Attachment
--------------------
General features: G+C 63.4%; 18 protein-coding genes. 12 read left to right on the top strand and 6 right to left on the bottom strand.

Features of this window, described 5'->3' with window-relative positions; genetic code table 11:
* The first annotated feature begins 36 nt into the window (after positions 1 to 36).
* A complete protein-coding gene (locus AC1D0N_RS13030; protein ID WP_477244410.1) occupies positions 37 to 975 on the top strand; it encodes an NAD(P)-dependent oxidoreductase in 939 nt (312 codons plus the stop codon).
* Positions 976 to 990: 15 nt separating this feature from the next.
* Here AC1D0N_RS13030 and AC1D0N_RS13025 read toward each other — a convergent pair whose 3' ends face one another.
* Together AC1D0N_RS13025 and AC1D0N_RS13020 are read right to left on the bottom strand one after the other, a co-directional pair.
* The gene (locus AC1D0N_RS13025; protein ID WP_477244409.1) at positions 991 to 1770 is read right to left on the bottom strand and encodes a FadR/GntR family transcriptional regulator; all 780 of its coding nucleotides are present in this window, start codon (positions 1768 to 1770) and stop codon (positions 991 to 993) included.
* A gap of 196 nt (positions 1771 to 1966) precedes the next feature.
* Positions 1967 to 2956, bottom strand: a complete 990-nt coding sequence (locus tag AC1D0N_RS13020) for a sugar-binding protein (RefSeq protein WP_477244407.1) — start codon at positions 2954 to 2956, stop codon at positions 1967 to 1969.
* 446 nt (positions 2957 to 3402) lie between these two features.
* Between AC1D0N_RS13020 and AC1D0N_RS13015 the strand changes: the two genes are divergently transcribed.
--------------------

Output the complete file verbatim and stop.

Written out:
General features: G+C 63.4%; 18 protein-coding genes. 12 read left to right on the top strand and 6 right to left on the bottom strand.

Features of this window, described 5'->3' with window-relative positions; genetic code table 11:
* The first annotated feature begins 36 nt into the window (after positions 1 to 36).
* A complete protein-coding gene (locus AC1D0N_RS13030; protein ID WP_477244410.1) occupies positions 37 to 975 on the top strand; it encodes an NAD(P)-dependent oxidoreductase in 939 nt (312 codons plus the stop codon).
* Positions 976 to 990: 15 nt separating this feature from the next.
* Here AC1D0N_RS13030 and AC1D0N_RS13025 read toward each other — a convergent pair whose 3' ends face one another.
* Together AC1D0N_RS13025 and AC1D0N_RS13020 are read right to left on the bottom strand one after the other, a co-directional pair.
* The gene (locus AC1D0N_RS13025; protein ID WP_477244409.1) at positions 991 to 1770 is read right to left on the bottom strand and encodes a FadR/GntR family transcriptional regulator; all 780 of its coding nucleotides are present in this window, start codon (positions 1768 to 1770) and stop codon (positions 991 to 993) included.
* A gap of 196 nt (positions 1771 to 1966) precedes the next feature.
* Positions 1967 to 2956, bottom strand: a complete 990-nt coding sequence (locus tag AC1D0N_RS13020) for a sugar-binding protein (RefSeq protein WP_477244407.1) — start codon at positions 2954 to 2956, stop codon at positions 1967 to 1969.
* 446 nt (positions 2957 to 3402) lie between these two features.
* Between AC1D0N_RS13020 and AC1D0N_RS13015 the strand changes: the two genes are divergently transcribed.